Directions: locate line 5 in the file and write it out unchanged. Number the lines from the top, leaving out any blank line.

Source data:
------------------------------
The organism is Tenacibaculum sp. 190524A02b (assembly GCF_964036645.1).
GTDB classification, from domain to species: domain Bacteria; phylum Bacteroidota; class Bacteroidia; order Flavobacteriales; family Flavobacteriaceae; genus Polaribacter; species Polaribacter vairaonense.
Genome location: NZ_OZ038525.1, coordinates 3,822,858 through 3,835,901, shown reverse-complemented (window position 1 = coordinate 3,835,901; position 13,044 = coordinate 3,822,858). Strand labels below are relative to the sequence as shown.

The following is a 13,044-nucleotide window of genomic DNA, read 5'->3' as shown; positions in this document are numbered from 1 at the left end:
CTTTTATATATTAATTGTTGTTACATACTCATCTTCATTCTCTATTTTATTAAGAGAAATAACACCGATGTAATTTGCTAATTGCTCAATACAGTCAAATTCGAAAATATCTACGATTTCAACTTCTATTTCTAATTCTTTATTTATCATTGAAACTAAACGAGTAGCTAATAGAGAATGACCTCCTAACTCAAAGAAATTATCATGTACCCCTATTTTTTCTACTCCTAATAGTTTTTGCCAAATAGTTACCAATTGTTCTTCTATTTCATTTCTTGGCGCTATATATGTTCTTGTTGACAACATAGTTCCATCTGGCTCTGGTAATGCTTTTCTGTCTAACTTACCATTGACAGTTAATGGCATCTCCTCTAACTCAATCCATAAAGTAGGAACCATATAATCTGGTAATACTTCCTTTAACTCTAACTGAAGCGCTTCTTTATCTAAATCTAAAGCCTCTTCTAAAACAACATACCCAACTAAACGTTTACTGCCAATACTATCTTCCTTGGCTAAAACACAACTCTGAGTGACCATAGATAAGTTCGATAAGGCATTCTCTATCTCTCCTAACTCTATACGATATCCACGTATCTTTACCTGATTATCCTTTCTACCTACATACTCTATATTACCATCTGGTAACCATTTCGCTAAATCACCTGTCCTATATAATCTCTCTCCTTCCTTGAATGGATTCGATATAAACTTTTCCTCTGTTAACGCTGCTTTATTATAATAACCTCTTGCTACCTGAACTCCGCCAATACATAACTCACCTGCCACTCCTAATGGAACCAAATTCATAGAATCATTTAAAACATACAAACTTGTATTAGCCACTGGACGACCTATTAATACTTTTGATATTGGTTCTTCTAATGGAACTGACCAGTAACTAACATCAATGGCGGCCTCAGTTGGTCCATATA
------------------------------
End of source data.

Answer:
CTTTTATATATTAATTGTTGTTACATACTCATCTTCATTCTCTATTTTATTAAGAGAAATAACACCGATGTAATTTGCTAATTGCTCAATACAGTCAAATTCGAAAATATCTACGATTTCAACTTCTATTTCTAATTCTTTATTTATCATTGAAACTAAACGAGTAGCTAATAGAGAATGACCTCCTAACTCAAAGAAATTATCATGTACCCCTATTTTTTCTACTCCTAATAGTTTTTGCCAAATAGTTACCAATTGTTCTTCTATTTCATTTCTTGGCGCTATATATGTTCTTGTTGACAACATAGTTCCATCTGGCTCTGGTAATGCTTTTCTGTCTAACTTACCATTGACAGTTAATGGCATCTCCTCTAACTCAATCCATAAAGTAGGAACCATATAATCTGGTAATACTTCCTTTAACTCTAACTGAAGCGCTTCTTTATCTAAATCTAAAGCCTCTTCTAAAACAACATACCCAACTAAACGTTTACTGCCAATACTATCTTCCTTGGCTAAAACACAACTCTGAGTGACCATAGATAAGTTCGATAAGGCATTCTCTATCTCTCCTAACTCTATACGATATCCACGTATCTTTACCTGATTATCCTTTCTACCTACATACTCTATATTACCATCTGGTAACCATTTCGCTAAATCACCTGTCCTATATAATCTCTCTCCTTCCTTGAATGGATTCGATATAAACTTTTCCTCTGTTAACGCTGCTTTATTATAATAACCTCTTGCTACCTGAACTCCGCCAATACATAACTCACCTGCCACTCCTAATGGAACCAAATTCATAGAATCATTTAAAACATACAAACTTGTATTAGCCACTGGACGACCTATTAATACTTTTGATATTGGTTCTTCTAATGGAACTGACCAGTAACTAACATCAATGGCGGCCTCAGTTGGTCCATATA